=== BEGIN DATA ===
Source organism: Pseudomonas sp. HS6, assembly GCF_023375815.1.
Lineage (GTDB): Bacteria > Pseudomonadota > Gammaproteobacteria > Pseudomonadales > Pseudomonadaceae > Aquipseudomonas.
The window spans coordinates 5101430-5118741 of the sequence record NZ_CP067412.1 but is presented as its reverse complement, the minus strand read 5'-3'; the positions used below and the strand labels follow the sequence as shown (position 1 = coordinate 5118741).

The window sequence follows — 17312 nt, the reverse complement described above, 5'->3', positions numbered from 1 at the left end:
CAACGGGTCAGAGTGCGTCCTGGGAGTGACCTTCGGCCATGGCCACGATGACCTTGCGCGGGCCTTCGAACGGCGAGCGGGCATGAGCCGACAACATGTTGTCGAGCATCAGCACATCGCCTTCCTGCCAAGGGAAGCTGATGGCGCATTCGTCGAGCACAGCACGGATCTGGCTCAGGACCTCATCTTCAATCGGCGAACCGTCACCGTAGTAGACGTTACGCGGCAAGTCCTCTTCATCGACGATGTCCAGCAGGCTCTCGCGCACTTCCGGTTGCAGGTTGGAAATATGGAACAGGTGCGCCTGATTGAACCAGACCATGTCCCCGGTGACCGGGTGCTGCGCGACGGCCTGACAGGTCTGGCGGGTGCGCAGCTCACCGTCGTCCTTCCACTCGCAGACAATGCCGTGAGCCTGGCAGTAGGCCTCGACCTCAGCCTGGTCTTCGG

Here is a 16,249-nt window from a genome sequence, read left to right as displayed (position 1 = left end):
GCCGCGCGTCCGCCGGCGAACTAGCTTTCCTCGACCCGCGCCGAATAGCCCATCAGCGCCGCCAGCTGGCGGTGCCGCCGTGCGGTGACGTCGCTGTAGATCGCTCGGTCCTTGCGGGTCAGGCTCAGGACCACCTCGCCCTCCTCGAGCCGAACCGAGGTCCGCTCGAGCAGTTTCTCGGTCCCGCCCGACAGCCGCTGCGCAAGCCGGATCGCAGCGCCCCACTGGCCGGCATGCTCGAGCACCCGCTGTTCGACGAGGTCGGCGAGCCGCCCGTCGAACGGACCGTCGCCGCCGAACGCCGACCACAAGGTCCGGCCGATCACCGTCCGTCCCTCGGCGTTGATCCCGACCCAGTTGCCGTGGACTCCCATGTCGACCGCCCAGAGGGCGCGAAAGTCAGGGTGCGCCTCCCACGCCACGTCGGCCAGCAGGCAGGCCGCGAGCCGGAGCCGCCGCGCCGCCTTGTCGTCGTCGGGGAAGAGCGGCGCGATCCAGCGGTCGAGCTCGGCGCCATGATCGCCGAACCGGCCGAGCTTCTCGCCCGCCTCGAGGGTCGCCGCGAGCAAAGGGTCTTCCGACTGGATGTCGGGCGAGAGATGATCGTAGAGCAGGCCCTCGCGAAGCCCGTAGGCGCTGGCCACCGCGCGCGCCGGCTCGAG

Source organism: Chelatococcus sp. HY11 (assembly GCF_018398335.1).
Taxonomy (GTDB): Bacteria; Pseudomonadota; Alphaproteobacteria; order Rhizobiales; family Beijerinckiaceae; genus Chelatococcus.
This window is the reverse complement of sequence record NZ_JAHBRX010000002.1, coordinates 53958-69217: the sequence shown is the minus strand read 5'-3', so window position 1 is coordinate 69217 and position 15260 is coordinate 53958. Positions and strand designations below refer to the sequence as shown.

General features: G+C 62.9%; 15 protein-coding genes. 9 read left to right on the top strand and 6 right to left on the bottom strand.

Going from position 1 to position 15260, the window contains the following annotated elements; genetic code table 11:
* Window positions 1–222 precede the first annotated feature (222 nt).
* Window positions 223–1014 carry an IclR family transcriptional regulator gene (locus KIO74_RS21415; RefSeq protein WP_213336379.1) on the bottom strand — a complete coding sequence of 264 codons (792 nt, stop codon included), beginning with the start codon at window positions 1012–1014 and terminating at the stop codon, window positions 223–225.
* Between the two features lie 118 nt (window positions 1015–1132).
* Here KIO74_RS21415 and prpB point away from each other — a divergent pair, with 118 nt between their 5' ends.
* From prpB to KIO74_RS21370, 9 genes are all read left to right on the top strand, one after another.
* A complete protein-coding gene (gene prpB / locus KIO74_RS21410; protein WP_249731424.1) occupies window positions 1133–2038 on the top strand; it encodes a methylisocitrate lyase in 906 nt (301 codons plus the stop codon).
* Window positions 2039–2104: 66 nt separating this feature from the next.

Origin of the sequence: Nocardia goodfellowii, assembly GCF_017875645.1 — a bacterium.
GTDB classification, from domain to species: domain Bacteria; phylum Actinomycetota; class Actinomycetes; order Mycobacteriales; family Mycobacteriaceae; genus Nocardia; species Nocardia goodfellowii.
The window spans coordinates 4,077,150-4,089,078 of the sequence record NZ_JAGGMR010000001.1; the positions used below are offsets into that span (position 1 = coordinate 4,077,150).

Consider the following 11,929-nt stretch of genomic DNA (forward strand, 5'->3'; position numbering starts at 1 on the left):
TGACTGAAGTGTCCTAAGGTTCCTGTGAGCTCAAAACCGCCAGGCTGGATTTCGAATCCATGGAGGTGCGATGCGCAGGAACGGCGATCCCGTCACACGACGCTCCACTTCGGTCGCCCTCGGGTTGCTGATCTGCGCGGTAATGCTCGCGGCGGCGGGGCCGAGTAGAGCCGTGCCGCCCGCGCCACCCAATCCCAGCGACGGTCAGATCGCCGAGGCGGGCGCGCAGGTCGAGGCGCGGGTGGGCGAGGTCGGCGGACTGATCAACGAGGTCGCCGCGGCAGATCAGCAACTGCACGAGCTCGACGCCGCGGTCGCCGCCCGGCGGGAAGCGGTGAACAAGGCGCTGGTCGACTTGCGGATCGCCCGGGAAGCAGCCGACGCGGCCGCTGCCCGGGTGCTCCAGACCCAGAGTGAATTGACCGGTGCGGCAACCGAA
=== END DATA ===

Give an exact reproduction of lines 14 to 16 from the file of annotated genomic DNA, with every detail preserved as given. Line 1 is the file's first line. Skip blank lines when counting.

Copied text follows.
* Window positions 223–1014 carry an IclR family transcriptional regulator gene (locus KIO74_RS21415; RefSeq protein WP_213336379.1) on the bottom strand — a complete coding sequence of 264 codons (792 nt, stop codon included), beginning with the start codon at window positions 1012–1014 and terminating at the stop codon, window positions 223–225.
* Between the two features lie 118 nt (window positions 1015–1132).
* Here KIO74_RS21415 and prpB point away from each other — a divergent pair, with 118 nt between their 5' ends.